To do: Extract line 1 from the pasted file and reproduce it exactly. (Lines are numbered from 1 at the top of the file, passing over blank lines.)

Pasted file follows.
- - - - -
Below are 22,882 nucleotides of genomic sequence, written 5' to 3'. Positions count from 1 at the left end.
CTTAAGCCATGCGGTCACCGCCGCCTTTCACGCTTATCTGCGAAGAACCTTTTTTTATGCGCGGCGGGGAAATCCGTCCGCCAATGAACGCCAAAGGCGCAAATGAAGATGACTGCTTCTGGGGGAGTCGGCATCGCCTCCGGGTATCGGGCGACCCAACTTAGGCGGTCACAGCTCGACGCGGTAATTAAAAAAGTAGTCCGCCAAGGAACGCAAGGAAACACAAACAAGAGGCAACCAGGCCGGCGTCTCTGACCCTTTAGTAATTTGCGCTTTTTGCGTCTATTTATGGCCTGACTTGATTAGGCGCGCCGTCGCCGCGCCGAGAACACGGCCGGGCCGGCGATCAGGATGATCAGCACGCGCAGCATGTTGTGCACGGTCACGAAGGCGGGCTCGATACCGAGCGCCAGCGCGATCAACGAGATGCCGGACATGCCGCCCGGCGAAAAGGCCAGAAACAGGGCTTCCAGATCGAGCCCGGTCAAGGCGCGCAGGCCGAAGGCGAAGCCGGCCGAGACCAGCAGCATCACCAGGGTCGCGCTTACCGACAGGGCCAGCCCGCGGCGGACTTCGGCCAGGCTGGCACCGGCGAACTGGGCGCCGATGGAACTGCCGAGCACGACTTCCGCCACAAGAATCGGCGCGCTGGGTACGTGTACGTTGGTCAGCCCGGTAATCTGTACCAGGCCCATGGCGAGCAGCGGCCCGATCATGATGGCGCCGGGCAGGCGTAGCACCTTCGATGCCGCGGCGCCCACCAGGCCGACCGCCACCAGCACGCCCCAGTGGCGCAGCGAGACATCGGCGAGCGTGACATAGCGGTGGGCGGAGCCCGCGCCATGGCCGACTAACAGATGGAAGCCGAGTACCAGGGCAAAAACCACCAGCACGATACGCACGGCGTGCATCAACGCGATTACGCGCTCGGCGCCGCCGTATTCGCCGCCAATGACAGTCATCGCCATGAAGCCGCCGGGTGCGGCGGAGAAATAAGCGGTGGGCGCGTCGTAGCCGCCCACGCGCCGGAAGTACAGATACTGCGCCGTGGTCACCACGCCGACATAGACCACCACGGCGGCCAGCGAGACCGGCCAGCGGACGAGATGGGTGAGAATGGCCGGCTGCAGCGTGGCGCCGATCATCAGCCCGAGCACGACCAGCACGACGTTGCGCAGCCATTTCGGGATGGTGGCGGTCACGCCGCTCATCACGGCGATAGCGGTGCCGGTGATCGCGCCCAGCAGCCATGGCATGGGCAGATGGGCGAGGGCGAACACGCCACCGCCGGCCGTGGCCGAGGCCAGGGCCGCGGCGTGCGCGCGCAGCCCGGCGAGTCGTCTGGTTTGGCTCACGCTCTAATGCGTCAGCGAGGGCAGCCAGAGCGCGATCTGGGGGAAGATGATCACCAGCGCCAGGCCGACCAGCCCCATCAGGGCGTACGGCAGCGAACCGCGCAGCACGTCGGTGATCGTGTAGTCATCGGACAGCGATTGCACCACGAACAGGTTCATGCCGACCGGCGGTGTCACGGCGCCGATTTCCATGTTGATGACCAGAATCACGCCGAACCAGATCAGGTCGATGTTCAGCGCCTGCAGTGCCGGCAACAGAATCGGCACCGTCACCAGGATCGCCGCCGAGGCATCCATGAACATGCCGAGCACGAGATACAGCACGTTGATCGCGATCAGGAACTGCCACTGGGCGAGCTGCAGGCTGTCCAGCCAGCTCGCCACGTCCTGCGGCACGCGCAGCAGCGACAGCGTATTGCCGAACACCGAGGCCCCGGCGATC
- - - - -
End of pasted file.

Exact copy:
Below are 22,882 nucleotides of genomic sequence, written 5' to 3'. Positions count from 1 at the left end.